As time went on, my interest in music began to expand and I started listening to what was then known as dance music (now called house). I found myself going out to places like the Paradise Garage and Zanzibars (the more popular nightspots of the area - the latter in New Jersey). Those were fruitful days that helped in the development of my urban/New York musical identity. It was also during that period that I met Larry Lavan (then, the DJ at the Garage) who was the first to teach me about the fine art of mixing music and sound.
When I moved down to the Bay area (around the late 80s), I experienced a bout of culture shock. I couldn't find anyone who spoke my musical language and that void left me feeling culturally lost. I looked forward to returning home every chance I could to soak in some new music. Then one day back in 1991, I met a percussionist by the name of Frankie Piñeiro who walked into my mother-in-law's Pinella Park botánica one afternoon.
Frank Piñeiro was selling ads for his alternative radio show called Salsa, Jazz Y Algo Mas when we first met. He noticed that I was playing a tape by Jerry González' Fort Apache Band at the botánica and immediately struck up a conversation on music. To make a long story short, we quickly hit it off and remained in contact. Then one day Frankie needed someone to cover his Sunday Show on nights when he performed with his group Guisando Caliente (one of Tampa Bay's most popular latin-jazz ensemble) so I was recruited as guest host.
Frank and I have worked as a team ever since. He helps me with Oye Latino and I reciprocate by pitching in with his four-hour program. Our collaborative efforts have proven to be both enriching and productive in that we have had the opportunity to promote and work with such luminary artists as Mario Bauza, Larry Harlow, Willie Colón, Tito Puente, Jimmy Bosch, Chucho Valdéz, Arturo Sandoval, Ray Barretto, the Fania All-Stars and numerous others.
If you are ever in the Tampa Bay area, please tune in and give usa
call. Salsa, Jazz Y Algo Mas can be heard on WRMD-680 AM Sunday nights from 9:00
PM till 1:00 AM right after Oye Latino which airs 7:30 PM to 9:00 PM on WMNF. It
can also be heard on the net at WMNF.org every Sunday night at 7:30 PM. Hope to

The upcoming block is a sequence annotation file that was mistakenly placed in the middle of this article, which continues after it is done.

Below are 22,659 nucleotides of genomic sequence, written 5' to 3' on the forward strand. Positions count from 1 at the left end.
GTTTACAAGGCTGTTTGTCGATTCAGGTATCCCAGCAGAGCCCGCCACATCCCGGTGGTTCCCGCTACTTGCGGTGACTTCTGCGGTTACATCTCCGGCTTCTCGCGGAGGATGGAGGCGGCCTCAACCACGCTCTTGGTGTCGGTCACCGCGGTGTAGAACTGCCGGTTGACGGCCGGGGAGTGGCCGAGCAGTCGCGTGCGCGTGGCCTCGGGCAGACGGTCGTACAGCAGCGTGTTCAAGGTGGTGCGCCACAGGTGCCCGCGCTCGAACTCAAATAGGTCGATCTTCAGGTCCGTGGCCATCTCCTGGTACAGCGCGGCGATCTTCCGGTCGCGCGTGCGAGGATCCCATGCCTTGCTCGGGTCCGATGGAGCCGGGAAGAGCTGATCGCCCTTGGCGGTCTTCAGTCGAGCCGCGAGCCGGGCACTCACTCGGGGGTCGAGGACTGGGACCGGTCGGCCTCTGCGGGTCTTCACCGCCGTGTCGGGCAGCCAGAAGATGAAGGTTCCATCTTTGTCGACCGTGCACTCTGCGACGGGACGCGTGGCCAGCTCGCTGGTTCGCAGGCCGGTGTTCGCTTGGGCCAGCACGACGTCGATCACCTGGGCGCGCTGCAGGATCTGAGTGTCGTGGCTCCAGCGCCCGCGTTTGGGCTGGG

hear from you soon y que viva la
Destination - LES!
by A. Julie Cruz
If life's journey came with a passport, mine would be chock full of destination stamps and stickers. In reality, the most I have journeyed has been from 8th Street to 14th Street and then to the lower west side. But in my life's journey, God saw it fit that I take a real journey - fully equipped with airline tickets, camping gear and a list of stop-overs.
As a young Puerto Rican woman in the Lower East Side (in the late sixties/early seventies), I was totally absorbed with the thought that being Puerto Rican was exactly what was imposed on us. This imposed identity, however, made us lower-income New Yorkers - not Puerto Rican. I thought Puerto Ricans lived in housing projects (at least the "better-off" ones!), ate sorullitos made of USDA corn meal and bought groceries from Sula's on 7th Street. We cooled ourselves in the pump and ate homemade icies in the summer. We sang carols while we ate pasteles at Christmas and celebrated St. Patrick's Day with corned beef and rice and beans. Our music was Motown and we would become enraged if someone called us jíbaro.
The 60s and 70s were times of "heading out to find oneself." Iván head out to Mexico to discover the simple life and embrace poverty. I became involved with the crew of the 4th Street i Magazine developed by Diane Churchill and Fred González. Diane gathered up a group of us Puerto Rican teens who hadn't stepped foot on the island of Puerto Rico and took us on the journey of our lives. She solicited funds from guilt-ridden corporations and developed a special project for us to work on - our task was to research, write, edit and produce two magazines. One was to be focused on the native Puerto Ricans of the island, the other on New York-Puerto Ricans.